At Dart’s Tree Farm, family and tradition are key

Family and tradition are two things Ed Dart has always valued. The 67-year-old Peconic resident grew up in Southold watching his parents experiment with new ways to make a profit from their farm, which has been in the Dart family for 101 years. They built what he claims was one of the North Fork’s first farm stands in 1945. And his father, Fred Dart, established a retail vegetable route, delivering fresh produce to summer and weekend communities on the North Fork.

Like his parents, Mr. Dart also wanted to think of a new way to help keep the legacy alive.

In 1967, while preparing for his first year at the University of Rhode Island, he pitched his parents the idea of raising Christmas trees on the then 35-acre farm.

Mr. Dart recalled planting the first crop before he left for college and hoping the trees would be ready to sell by the time he graduated. But it wasn’t until 1975 that they sold the trees, he said, and he was shocked that they were a hit.

“Everybody came in, bought all of our trees and there were none left,” he said.

Since he did not prepare for the business to take off so quickly, he had to wait several years for more trees to grow so he could sell again.

What began as an innovation to keep his family farm going turned into a business that’s near and dear to the third-generation farmer.

“Christmas trees and Christmas wreaths and all of this is sort of where my heart is,” he said as he looked around a 250-year-old section of his barn, decorated with white lights and green homemade wreaths draped with red ribbons.

Mr. Dart said selecting a Christmas tree is a family event that unites grandparents, parents and children. Many of the young parents who visit the farm each year have been coming since they were kids, he said.

On a busy Saturday in December, Mr. Dart can be seen walking around the farm with his digital camera, taking snapshots of families with their trees or of children sitting on Santa’s lap. He saves these photos to give to the families when they return the following year.

That Saturday, 6-year-old Reagan Blydenburgh and her 3-year-old sister, Cora, were all smiles when Mr. Dart showed them their family photo from the previous year.

Their mother, Eileen Blydenburgh, said cutting down their own Christmas tree is a tradition that has persevered since her childhood in Pittsburgh, Pa. Now a Southold resident, Ms. Blydenburgh and her family have been coming to Dart’s for about five years.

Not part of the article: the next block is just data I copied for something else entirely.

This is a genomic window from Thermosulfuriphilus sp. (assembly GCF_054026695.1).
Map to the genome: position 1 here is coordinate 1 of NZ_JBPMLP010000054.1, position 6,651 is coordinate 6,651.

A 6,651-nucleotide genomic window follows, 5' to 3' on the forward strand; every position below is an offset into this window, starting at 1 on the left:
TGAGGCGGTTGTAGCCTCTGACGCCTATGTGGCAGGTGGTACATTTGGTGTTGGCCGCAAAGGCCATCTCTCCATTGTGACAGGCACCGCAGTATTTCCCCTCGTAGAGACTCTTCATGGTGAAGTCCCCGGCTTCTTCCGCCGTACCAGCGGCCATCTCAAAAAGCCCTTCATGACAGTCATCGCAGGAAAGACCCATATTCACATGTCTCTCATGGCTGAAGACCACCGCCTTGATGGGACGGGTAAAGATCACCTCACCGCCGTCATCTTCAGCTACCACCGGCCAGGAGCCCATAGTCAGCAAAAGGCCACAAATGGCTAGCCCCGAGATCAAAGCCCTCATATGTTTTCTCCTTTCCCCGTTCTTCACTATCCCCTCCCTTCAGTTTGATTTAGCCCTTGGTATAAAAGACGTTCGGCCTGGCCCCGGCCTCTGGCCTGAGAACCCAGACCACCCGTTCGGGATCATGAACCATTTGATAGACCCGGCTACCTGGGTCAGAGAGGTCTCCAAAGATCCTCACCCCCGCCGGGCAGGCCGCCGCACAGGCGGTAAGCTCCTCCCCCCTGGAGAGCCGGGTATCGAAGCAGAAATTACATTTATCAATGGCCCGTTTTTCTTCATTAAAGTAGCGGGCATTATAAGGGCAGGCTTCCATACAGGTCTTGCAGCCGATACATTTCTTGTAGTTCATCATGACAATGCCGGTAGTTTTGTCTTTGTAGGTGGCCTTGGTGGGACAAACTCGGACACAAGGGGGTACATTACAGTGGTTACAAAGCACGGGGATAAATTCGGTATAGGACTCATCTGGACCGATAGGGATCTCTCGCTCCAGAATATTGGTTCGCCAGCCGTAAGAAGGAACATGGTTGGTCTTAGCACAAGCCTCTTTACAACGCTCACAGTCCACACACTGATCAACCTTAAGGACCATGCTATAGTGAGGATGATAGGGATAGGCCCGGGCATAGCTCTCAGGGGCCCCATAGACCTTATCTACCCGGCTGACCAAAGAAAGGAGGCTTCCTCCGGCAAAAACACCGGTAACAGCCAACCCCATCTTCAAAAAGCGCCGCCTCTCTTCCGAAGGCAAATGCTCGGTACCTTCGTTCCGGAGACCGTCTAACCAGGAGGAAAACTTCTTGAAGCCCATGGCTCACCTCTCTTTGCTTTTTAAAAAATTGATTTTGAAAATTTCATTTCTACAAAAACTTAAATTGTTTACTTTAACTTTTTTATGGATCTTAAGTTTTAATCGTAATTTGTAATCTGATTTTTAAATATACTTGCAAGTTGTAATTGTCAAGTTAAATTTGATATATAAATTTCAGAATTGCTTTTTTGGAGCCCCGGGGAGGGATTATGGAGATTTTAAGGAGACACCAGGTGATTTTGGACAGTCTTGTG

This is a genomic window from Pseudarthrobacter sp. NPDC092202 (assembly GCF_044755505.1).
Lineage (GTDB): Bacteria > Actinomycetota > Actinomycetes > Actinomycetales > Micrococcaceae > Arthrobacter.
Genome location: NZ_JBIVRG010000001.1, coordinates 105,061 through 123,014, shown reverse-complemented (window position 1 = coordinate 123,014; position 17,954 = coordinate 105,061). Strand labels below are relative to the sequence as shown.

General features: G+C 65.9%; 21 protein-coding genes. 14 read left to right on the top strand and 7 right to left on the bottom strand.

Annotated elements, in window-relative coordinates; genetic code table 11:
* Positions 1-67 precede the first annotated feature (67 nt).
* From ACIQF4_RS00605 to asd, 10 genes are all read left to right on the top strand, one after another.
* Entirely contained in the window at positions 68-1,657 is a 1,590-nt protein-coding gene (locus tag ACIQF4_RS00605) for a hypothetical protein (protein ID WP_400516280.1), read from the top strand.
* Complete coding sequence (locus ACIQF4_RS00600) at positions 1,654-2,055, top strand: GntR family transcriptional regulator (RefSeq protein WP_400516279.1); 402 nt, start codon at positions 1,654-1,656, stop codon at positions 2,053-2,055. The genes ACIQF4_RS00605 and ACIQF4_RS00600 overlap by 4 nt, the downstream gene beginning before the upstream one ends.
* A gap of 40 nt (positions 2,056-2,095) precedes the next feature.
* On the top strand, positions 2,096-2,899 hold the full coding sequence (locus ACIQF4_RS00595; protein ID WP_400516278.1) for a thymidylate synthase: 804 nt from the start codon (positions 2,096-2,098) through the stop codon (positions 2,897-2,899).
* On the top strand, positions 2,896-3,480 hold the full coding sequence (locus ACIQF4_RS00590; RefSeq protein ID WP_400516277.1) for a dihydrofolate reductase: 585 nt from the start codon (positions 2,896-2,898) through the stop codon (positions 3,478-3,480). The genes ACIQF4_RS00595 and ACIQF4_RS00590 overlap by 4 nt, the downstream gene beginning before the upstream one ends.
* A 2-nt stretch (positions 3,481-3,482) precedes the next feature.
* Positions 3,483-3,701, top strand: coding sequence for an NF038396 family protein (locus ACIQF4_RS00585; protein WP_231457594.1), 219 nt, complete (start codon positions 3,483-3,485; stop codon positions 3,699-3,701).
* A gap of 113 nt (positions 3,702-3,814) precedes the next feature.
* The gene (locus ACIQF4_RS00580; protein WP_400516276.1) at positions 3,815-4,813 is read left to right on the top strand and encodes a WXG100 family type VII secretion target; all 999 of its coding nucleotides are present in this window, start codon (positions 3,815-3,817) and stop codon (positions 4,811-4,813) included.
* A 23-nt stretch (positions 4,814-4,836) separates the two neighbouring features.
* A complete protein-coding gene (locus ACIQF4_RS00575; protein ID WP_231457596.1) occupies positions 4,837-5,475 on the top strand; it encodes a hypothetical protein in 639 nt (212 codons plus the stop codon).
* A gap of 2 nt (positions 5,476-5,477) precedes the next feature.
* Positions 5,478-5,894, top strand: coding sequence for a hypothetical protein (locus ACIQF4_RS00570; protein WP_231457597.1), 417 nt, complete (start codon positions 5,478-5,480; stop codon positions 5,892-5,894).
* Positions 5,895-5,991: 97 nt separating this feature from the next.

“Mr. Dart takes really good care of us and we love that tradition. It means a lot,” she said.

Cutting down their own tree isn’t the only thing that makes visiting Dart’s a festive experience, Ms. Blydenburgh said. She mentioned the shop inside with collectible ornaments, homemade wreaths created by Mr. Dart’s wife, Judy, and a team of local women, and other decorations.

The farm also sells hot chocolate, keeps a roaring fire going for roasting pretzels and frequently has Santa there to take photos on the weekends.

“I love my Christmas tree from Dart’s,” Ms. Blydenburgh said. “When I sit in my living room and look up at this tree, it’s really beautiful and creates a moment.”

When Mr. Dart first pitched the idea of raising Christmas trees, he was looking for what he thought was an easy way to keep the farm going while he pursued a career in the business world. He quickly learned that Christmas trees were not the simple answer he was searching for. Evergreens require attention and care all year round, which is part of the reason trees at Dart’s cost $99 each. It became more work than he anticipated, but he said it’s been a labor of love. He worked locally in the insurance business until he retired at age 64 and began focusing on the farm full-time.

Although it is work he enjoys, the holiday season alone does not bring in enough money to sustain the farm. Mr. Dart is experimenting with growing different types of trees to bring in more profits, like raising nursery stock. For a few years now he’s been selling privacy screening trees, including Leyland cypress and Thuja Green Giants.

He said these are more marketable and take less time to grow. There is demand in this niche market across Long Island, Mr. Dart said.

He said he’s often asked how many Christmas trees he sells a year, and admits it’s not as many as people might think. Only a few hundred are sold each year, as the Fraser firs take seven to 10 years to mature.

For him, he said, it’s not about the number sold, but about the quality and the experience.

“I love my farm and I love my town and I love the history of it all and I love sharing it with people,” Mr. Dart said. “It means that much to them and it means a lot to me here, too.”